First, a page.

Savannah’s Enduring Charm Lives at its Landmark Hotel
Known simply as “Savannah’s hotel,” The DeSoto is, in many ways, a microcosm of the city itself. It is a new structure, in Savannah time, but everything in Savannah has a story, and the hotel’s site, on Liberty Street a couple of miles inland from the Savannah River, has a two-fold tale. Its first use was as General James Oglethorpe’s Barracks, constructed in the early 19th century at the petition of the City of Savannah and named for the founder of the Georgia colony and the settlement of Savannah. Used for meteorological observations before and after the Civil War, the army left Oglethorpe Barracks in 1879, and the War Department sold the parcel to Savannah Hotel Corporation.
That’s when the second chapter began: Construction began on the original DeSoto hotel in 1888. Opening its doors on New Year’s Eve, 1890, the five-story, mostly-brick structure featured two-hundred and six rooms, a solarium, a barber shop, a drug store, a restaurant, and later, an outdoor swimming pool. This grande dame of Savannah was the South’s real version of Gatsby’s fictional mansion during the jazz age. Over the years, it played gracious hostess to celebrities like Elvis Presley, BB King, Katherine Hepburn, and Gregory Peck, as well as dignitaries, authors and several US presidents.
Unfortunately, even though this city has a remarkable knack for preserving its buildings, the DeSoto’s original structure eventually became unrepairable. Treasured design details like its terra cotta tiles and iconic crystal chandeliers known as “sparkling clusters” were saved and a new structure was built in its place in 2004 – the current hotel.
The DeSoto stands today as a stately, modern facade of stone. Situated on a busy, yet pedestrian-friendly, street in the heart of the Historic District, it is surrounded by boutiques, galleries, restaurants of all kinds, and Savannah’s beloved landscaped, monument-laden squares. When you walk inside the hotel, the gleaming, light-toned marble interior is warmed by the aforementioned surviving period details in a seamless, timeless fashion. This thoughtful juxtaposition between history and modernity is accentuated by the contemporary art found throughout the lobby, lending color and curiosity, and stretching the building’s story into the present in a stylish and very Savannah way.
Our late February visit starts here, in the gorgeous lobby, where we explore the space and its artwork even before checking in. Signage tells us that this is The Sotherly SCAD (The Savannah College of Art and Design) Gallery, “… where creativity and inspiration conspire to enrich our community through the celebration and support of local art and culture.” Sotherly Hotels owns The DeSoto, along with other hotels located mainly in the southeast (including the Doubletree Jacksonville Riverfront), though they do bring ‘Sothern’ hospitality to a few northern destinations as well. The entire first floor of the hotel features custom-curated SCAD student and alumni work, with photographs and paintings hung and lit with the care and mass of an exhibition, rather than interior decoration, and sculpture installed in an exciting, eye-catching manner. The gallery is part of the Sotherly Annual Scholarship and partnership with SCAD, and the signage continues: “Sotherly Hotels is proud to invest in local arts by providing SCAD students and graduates a canvas upon which to inspire our guests and communities through their dynamic work and incredible talent.”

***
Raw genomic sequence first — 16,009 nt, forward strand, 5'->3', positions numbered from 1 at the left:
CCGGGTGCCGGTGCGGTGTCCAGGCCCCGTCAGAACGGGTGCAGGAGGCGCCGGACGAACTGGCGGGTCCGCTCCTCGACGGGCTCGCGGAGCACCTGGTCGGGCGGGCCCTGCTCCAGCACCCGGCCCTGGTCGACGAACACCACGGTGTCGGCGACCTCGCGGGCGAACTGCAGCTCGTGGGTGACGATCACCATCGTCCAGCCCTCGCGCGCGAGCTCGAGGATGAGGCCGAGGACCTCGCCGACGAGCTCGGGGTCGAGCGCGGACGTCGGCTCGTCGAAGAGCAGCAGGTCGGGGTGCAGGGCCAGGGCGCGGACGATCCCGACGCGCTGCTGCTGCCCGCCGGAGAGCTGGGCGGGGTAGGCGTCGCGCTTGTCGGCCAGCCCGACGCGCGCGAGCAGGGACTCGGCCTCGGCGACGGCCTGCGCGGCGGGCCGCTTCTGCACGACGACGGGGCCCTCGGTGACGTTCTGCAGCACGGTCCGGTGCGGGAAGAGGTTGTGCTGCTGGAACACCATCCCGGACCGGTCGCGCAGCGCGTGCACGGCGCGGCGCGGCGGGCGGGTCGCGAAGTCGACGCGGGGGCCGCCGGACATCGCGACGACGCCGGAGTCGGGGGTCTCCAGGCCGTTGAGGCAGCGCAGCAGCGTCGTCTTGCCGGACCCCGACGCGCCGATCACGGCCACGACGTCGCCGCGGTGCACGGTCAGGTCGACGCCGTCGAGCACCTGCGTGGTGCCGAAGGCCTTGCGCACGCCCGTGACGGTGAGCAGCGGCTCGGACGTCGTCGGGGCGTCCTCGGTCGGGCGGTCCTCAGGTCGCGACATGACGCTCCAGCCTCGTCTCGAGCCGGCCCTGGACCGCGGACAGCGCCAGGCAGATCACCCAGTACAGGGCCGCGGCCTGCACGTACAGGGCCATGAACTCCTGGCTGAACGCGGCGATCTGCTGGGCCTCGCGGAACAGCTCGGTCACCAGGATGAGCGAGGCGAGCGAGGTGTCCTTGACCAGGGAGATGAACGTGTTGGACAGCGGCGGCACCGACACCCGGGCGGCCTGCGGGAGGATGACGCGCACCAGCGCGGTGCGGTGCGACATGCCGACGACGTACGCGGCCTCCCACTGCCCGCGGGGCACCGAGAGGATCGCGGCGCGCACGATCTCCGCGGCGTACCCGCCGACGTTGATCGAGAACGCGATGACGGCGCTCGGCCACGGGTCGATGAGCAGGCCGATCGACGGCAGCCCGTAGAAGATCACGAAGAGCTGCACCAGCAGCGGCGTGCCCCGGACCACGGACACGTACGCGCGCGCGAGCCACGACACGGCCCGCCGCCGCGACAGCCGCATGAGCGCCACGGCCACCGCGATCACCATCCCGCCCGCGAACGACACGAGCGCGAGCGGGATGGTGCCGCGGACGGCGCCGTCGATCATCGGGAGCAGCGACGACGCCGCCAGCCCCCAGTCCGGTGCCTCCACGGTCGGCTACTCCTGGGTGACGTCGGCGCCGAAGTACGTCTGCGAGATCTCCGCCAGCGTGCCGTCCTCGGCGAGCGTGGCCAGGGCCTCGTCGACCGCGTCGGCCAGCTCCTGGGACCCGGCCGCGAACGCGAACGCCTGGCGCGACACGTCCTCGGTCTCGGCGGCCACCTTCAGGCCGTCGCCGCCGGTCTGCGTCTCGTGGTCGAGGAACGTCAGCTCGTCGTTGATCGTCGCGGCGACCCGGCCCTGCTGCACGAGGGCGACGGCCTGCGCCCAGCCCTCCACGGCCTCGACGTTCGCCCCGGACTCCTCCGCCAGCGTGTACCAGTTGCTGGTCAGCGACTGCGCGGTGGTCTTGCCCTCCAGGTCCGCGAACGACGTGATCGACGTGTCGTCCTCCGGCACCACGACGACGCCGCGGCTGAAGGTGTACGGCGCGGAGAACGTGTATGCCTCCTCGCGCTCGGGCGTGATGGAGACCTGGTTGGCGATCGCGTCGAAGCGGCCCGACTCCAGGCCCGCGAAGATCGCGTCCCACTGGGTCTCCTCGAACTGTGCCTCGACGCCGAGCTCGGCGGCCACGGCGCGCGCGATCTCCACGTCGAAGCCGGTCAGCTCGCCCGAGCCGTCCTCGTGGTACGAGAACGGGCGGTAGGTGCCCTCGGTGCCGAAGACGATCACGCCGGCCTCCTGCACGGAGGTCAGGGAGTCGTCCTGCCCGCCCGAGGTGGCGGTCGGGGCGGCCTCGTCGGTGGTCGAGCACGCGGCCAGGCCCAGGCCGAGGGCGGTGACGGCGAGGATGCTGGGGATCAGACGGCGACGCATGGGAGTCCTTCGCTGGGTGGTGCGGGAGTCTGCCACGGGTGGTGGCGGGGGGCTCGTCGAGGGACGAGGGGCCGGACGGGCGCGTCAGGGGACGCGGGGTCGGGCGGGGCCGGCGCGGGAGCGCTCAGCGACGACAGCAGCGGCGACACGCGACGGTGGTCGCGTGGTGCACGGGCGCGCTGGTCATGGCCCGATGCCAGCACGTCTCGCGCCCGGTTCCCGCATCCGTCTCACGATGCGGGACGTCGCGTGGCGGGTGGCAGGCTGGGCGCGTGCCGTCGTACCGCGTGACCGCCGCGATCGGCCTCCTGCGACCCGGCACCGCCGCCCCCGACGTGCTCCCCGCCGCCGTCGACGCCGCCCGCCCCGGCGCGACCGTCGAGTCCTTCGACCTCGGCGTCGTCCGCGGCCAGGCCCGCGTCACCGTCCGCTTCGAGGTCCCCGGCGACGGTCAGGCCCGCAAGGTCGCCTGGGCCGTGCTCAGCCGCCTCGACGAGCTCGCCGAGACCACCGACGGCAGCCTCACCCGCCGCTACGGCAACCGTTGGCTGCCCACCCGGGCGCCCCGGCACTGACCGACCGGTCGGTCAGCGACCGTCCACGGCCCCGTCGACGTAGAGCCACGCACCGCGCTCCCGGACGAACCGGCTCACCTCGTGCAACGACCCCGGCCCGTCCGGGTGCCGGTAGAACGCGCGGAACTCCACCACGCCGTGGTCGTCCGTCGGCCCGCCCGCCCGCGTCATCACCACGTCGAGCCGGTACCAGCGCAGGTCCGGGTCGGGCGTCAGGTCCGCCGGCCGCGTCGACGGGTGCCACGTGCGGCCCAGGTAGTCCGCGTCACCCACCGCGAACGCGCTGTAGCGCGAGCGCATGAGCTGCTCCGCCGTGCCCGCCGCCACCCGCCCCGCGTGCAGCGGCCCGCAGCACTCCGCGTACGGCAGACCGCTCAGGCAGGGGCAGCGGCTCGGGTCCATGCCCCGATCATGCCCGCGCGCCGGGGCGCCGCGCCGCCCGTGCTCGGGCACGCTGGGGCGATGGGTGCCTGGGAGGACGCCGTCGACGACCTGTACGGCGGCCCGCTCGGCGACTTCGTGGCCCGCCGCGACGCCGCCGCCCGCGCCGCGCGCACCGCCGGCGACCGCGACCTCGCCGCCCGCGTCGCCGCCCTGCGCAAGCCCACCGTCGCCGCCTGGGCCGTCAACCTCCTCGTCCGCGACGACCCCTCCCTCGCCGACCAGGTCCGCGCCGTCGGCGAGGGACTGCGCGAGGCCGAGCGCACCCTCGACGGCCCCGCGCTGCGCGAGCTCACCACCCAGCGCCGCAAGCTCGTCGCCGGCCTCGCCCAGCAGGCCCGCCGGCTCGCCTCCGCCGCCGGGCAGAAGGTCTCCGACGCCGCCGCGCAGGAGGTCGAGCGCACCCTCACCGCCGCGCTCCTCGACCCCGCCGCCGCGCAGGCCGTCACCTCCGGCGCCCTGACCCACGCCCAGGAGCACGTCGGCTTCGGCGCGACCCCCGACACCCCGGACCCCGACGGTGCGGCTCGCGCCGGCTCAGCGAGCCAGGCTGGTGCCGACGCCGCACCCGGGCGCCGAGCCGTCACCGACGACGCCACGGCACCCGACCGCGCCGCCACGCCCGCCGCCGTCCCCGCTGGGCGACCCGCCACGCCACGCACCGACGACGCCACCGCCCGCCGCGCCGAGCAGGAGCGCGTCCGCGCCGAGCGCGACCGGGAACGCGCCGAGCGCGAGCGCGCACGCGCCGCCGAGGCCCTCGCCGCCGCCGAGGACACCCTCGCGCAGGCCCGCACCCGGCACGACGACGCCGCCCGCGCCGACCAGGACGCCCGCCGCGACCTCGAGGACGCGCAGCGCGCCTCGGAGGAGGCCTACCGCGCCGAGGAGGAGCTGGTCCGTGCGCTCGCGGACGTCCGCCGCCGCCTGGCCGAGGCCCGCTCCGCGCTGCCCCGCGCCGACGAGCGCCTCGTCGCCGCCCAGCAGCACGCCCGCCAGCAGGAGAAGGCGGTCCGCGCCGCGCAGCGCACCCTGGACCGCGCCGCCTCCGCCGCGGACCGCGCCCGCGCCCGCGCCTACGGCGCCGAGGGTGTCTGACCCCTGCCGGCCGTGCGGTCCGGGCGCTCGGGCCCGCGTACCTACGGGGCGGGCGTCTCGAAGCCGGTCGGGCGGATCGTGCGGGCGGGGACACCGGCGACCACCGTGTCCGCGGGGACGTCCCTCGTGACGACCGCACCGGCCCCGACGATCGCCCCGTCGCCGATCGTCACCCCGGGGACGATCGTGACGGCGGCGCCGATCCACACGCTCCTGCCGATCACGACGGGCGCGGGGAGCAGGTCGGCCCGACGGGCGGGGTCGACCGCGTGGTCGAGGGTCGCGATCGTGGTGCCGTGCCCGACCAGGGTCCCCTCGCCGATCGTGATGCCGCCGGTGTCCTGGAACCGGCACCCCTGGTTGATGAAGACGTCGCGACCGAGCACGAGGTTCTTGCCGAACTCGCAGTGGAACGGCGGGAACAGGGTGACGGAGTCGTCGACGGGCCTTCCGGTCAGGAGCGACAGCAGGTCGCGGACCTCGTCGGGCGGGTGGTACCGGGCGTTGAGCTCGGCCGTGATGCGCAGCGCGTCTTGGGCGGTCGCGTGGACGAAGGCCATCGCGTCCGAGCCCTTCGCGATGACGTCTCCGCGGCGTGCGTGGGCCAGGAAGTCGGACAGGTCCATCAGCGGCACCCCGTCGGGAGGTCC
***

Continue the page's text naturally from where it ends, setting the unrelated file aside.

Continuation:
Also eye-catching at check-in are the doors to the hotel’s two new restaurants, both part of the most recent hotel update, in 2017 — Edgar’s Proof & Provision, a cocktail bar and gastropub with an award-winning mixologist, and 1540 Room, a chef-driven restaurant with dishes that are Italian- and Latin-inspired, infused with locally-sourced southern ingredients and techniques. We will visit both the next day, so we grab a snack from the lobby’s coffee bar, Buffalo Bayou, and head up to our room.
As with all two-hundred and forty-five guest rooms, ours is spacious and tasteful, with photographs of the historic district on the walls, hardwood floors and a marble bath. We are on the twelfth floor, with a north-facing view of the historic district and the Savannah River that then stretches to a horizon that is South Carolina. It is truly special to be hovering over this lush, pretty city and its oaks and architecture, and we will be able to appreciate the sunrise through our huge windows the next morning. But first, dinner at Cotton & Rye, just outside of the Historic District on Habersham Street. This relatively new spot is set in a former 1950s bank and serves creative cooking with a southern slant. The food is delicious, soulful and surprising (my favorite is our appetizer of Butternut Squash Hummus with House-baked Rye Bread), and the space is interesting in its modern reuse, all of which set the perfect tone for our Savannah weekend.
We start our full day with breakfast at Edgar’s Proof & Provision, seated outside to enjoy watching Liberty Street as it awakens. The restaurant is named for Sotherly Hotel’s founder, Edgar Sims, Jr., and offers barrel-aged cocktails, many made with their private label Edgar’s Truth bourbon, locally-sourced charcuterie, and casual, updated southern comfort food. We are happy with the savory, design-your-own omelette filled with local vegetables, a cold quinoa salad with fresh mint, and the Savannah Bee Parfait featuring local honey atop Greek yogurt and granola with almonds and ginger.